Building Envelopes: An Integrated Approach by Jenny Lovell
Princeton Architectural Press, 2010
Paperback, 144 pages
Contemporary Curtain Wall Architecture by Scott Murray
Princeton Architectural Press, 2009
Hardcover, 264 pages
These two books by publisher Princeton Architectural Press target the importance of building facades in terms of performance linked to sustainability, and of course architectural expression. Jenny Lovell's contribution to the publisher's "Architecture Briefs" series presents an integrated approach, where technical, aesthetic, and other concerns are considered together, usually in teams that go beyond the architects to include engineers, fabricators, and builders. Scott Murry focuses on curtain walls, the primarily glass facades hung in front of a building's structural frame. In both cases complexity is the order of the day, be it construction, performance, and/or appearance.
Lovell's book explains an integrated approach through photos, diagrams, and a text that is thorough but not overly technical, making it an ideal primer for students and young architects. Even though the book is short and well ordered, an index would have been helpful for reference after completing the book. Regardless, it is the diagrams that anchor the book. Some are contributed by environmental engineers like Buro Happold, but many were made especially for the book and therefore have a formal consistency that makes them easy to decipher (aided by descriptive captions) and compare with each other. What results from an integrated approach is saved for the end, where six case studies are presented, a handful from the UK and one from New York City. The last is SHoP Architects' 290 Mulberry Street project, which features two walls of undulating brick set into precast panels. Responding to contextual cues and landmark requirements, the facades illustrate that creative interpretations of masonry can occur alongside today's predilection for all-glass enclosures. It is also an indication of how Lovell's book does not promote a singular aesthetic (outside of being contemporary) but a process where expression is just one aspect of many.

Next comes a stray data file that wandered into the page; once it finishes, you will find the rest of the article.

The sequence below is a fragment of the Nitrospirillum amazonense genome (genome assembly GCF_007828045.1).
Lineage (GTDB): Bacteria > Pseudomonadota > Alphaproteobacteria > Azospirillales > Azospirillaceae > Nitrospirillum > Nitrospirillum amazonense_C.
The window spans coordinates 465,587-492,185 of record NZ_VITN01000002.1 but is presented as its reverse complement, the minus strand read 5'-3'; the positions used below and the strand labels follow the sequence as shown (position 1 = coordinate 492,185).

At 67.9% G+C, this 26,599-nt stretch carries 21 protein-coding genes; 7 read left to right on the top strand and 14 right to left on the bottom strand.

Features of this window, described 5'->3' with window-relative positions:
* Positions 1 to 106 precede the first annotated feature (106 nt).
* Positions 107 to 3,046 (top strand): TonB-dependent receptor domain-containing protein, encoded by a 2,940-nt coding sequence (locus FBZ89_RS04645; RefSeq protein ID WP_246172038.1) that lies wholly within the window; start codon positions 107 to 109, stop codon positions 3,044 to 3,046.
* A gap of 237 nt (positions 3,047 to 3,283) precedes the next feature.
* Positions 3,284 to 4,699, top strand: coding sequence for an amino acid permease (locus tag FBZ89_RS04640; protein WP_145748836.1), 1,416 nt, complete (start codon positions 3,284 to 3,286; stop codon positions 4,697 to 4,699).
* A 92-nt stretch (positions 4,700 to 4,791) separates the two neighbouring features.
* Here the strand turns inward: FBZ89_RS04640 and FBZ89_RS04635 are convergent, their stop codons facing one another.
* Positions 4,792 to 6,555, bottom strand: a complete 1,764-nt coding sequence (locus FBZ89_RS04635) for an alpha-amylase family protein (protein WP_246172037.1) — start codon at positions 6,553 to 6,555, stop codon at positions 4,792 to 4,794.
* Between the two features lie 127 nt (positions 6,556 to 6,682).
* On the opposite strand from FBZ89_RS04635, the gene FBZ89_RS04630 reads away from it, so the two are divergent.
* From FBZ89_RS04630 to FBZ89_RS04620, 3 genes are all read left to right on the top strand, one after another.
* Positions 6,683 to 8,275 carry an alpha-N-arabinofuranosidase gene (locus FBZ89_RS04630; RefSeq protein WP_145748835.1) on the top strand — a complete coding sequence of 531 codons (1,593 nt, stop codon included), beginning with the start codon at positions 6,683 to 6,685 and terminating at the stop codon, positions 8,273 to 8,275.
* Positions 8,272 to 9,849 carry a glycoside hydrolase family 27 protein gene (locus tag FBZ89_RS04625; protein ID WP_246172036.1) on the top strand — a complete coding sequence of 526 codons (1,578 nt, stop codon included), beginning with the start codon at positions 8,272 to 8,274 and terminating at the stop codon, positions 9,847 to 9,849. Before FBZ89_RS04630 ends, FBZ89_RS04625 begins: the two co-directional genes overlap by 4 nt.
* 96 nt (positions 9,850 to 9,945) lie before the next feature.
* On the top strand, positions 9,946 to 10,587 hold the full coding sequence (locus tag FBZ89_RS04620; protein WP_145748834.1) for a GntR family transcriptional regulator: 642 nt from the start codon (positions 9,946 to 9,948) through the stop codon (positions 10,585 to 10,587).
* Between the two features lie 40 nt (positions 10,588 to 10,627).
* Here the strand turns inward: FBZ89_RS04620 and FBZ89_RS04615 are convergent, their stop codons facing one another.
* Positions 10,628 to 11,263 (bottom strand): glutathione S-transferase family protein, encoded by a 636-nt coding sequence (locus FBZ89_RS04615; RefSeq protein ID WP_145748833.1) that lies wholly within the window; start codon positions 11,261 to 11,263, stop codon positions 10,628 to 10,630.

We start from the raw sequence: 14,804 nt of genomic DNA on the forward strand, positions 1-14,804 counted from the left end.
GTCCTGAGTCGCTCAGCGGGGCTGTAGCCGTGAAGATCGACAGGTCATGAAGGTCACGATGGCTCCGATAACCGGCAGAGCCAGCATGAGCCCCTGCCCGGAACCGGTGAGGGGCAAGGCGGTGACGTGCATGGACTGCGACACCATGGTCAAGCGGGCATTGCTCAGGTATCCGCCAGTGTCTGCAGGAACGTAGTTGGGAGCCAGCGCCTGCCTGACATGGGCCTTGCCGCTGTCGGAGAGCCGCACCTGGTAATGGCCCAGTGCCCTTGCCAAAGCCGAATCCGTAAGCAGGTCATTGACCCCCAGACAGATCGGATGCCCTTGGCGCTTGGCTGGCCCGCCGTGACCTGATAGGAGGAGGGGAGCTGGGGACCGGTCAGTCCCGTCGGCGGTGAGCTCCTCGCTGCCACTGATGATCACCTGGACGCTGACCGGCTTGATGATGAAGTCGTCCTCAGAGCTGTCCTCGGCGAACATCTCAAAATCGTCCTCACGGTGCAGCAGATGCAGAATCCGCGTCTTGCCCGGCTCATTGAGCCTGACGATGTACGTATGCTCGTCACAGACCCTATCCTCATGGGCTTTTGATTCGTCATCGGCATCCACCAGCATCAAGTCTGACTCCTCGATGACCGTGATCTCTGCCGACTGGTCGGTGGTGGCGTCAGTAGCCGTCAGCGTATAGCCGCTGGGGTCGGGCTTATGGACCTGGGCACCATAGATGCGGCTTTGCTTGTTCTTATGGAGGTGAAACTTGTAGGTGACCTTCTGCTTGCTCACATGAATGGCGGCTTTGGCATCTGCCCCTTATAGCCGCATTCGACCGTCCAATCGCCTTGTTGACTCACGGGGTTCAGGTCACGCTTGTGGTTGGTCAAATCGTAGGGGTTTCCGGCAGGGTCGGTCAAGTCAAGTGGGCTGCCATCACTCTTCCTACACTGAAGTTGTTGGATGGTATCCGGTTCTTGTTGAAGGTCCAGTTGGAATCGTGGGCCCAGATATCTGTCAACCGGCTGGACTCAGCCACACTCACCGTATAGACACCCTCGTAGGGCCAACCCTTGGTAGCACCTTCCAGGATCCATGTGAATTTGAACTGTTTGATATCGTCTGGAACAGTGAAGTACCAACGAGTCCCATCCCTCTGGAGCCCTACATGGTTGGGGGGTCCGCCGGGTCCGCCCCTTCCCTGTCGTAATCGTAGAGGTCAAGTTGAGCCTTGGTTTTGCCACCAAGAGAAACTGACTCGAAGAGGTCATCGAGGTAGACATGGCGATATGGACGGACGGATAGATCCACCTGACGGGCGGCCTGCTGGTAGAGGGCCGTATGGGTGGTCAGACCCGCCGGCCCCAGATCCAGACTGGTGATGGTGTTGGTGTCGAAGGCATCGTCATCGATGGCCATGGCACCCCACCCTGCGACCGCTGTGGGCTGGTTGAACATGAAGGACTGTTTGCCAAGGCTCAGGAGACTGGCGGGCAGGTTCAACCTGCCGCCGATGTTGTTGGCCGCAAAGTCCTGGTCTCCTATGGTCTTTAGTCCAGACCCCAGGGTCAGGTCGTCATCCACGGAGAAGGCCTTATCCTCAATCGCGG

Where Lovell's title is a small enough size to make the Architecture Briefs more appealing to add to one's library, Scott Murray's book would be at home on a coffee table. Its large format allows big photos of the 24 curtain wall case studies he presents, but more importantly it allows for the drawings that are necessary to explain how each facade works. The book includes a history that traces curtain walls from the late 19th century to today, and a couple essays on performance and technique, but it is the case studies that comprise its bulk and make it valuable. Many of the projects are very high-profile, iconic pieces of architecture, like Jean Nouvel's Torre Agbar in Barcelona and OMA's Seattle Public Library. Each case study has a consistent format: photos, basic information, description, partial elevation, plan, and wall section. The last three are included on a two-page spread, with the same scale and technique for each project. This allows their comparison, but small-scale snippets grouped together on a fold-out spread (six to a page) would have been even more helpful for doing such.
This last point gets at what makes books like this superior to the information disseminated online. The inclusion of diagrams and technical drawings specially made for the books enable more information and understanding to occur, but their presence in book form also allows for cross referencing. Yet the cost to include a fold-out spread, for example, to position certain information together on the projects doesn't happen for cost reasons. Will touches that take advantage of book formats like this start to happen, to make books appealing enough for purchase, or will people investigate ways of making that work online instead? It's probably not an easy either-or question, but one that publishers certainly have to confront as cover prices get higher and consumers increasingly opt for digital over print.